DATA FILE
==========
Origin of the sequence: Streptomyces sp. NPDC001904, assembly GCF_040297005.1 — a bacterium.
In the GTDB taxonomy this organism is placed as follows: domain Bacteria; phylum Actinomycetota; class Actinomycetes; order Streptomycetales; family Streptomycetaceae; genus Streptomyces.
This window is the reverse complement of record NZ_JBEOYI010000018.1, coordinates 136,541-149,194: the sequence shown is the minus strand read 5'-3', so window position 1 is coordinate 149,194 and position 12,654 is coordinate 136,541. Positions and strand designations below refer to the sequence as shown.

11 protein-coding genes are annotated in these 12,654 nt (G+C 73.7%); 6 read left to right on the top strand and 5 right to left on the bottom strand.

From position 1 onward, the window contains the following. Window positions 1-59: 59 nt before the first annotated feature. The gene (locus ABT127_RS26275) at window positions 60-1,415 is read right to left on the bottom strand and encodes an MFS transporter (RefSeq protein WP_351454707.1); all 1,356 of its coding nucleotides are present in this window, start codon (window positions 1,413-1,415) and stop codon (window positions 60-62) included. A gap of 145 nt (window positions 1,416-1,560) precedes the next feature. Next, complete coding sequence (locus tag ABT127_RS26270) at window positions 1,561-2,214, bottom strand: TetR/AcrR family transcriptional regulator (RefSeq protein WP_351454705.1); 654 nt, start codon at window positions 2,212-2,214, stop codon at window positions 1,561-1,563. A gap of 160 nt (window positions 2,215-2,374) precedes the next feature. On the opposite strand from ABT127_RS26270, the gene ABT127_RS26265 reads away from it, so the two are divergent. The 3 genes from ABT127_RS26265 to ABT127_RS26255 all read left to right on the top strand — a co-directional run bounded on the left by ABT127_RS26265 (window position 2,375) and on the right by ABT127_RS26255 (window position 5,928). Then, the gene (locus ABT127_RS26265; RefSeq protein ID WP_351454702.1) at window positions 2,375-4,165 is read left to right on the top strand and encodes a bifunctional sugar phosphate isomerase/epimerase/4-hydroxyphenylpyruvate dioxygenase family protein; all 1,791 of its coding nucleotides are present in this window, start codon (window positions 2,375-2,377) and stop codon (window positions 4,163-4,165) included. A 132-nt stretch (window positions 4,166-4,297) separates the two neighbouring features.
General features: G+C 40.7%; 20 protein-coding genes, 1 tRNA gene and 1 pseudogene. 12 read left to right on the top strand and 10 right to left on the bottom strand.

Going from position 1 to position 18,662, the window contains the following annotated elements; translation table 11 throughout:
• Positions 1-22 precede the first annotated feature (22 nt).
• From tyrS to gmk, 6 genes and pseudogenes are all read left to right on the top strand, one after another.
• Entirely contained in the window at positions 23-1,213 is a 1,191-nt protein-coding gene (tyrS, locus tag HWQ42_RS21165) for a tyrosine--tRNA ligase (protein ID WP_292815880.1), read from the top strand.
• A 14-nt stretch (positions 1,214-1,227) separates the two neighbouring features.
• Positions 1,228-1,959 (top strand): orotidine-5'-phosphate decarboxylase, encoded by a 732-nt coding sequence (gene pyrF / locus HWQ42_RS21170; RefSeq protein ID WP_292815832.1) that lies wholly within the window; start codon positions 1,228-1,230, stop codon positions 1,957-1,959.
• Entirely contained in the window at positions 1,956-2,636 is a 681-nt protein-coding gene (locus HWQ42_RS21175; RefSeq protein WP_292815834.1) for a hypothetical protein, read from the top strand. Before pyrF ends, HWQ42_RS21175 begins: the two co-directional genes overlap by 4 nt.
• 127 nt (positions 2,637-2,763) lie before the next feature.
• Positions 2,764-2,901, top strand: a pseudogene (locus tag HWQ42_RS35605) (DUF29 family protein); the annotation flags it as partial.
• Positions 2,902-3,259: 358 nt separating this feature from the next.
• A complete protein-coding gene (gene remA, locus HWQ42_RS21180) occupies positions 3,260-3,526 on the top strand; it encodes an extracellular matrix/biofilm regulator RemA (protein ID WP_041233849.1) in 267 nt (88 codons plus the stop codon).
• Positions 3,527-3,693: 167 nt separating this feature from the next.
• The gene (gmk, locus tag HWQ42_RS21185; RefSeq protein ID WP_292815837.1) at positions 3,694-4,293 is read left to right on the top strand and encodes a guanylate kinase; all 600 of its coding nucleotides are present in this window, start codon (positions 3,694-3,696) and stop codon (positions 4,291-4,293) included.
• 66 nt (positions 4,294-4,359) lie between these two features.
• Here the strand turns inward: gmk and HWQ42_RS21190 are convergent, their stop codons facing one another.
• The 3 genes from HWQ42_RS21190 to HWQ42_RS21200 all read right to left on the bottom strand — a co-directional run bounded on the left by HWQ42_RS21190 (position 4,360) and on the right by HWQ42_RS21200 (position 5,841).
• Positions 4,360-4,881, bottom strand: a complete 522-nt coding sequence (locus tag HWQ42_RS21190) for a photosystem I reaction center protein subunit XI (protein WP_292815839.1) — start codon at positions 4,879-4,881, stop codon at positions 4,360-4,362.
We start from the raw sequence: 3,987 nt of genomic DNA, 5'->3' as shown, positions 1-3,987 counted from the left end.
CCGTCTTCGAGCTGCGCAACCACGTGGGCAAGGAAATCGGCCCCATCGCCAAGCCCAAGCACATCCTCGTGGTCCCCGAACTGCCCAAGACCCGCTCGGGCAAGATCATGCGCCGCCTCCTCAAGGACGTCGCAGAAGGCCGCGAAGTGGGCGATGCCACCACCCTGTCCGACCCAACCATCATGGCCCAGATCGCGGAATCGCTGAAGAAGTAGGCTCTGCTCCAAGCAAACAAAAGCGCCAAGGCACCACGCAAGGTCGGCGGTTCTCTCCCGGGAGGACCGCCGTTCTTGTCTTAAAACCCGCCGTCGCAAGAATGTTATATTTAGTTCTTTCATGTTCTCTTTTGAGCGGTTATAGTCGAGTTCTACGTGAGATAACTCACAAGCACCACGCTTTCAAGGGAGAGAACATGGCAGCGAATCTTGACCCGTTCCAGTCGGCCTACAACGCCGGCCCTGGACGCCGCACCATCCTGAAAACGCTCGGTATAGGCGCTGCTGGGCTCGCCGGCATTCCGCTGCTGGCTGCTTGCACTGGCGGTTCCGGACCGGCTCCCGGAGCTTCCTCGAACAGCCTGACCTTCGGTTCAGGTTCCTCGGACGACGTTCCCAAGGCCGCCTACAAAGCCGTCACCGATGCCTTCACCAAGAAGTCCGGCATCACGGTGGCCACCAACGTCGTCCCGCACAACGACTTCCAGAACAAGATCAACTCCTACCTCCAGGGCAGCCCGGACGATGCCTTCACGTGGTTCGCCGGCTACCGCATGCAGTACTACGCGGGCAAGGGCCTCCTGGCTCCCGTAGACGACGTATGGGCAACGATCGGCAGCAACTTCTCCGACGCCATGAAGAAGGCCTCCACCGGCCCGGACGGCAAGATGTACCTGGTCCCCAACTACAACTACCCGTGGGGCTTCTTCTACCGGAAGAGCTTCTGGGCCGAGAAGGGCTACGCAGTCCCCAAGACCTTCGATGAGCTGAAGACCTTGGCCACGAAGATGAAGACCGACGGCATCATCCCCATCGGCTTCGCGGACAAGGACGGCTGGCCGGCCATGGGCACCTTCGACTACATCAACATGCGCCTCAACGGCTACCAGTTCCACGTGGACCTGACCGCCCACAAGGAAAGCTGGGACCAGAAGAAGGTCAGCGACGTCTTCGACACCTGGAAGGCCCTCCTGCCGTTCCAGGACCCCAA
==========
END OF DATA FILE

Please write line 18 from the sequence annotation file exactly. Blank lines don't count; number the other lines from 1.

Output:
• Positions 3,527-3,693: 167 nt separating this feature from the next.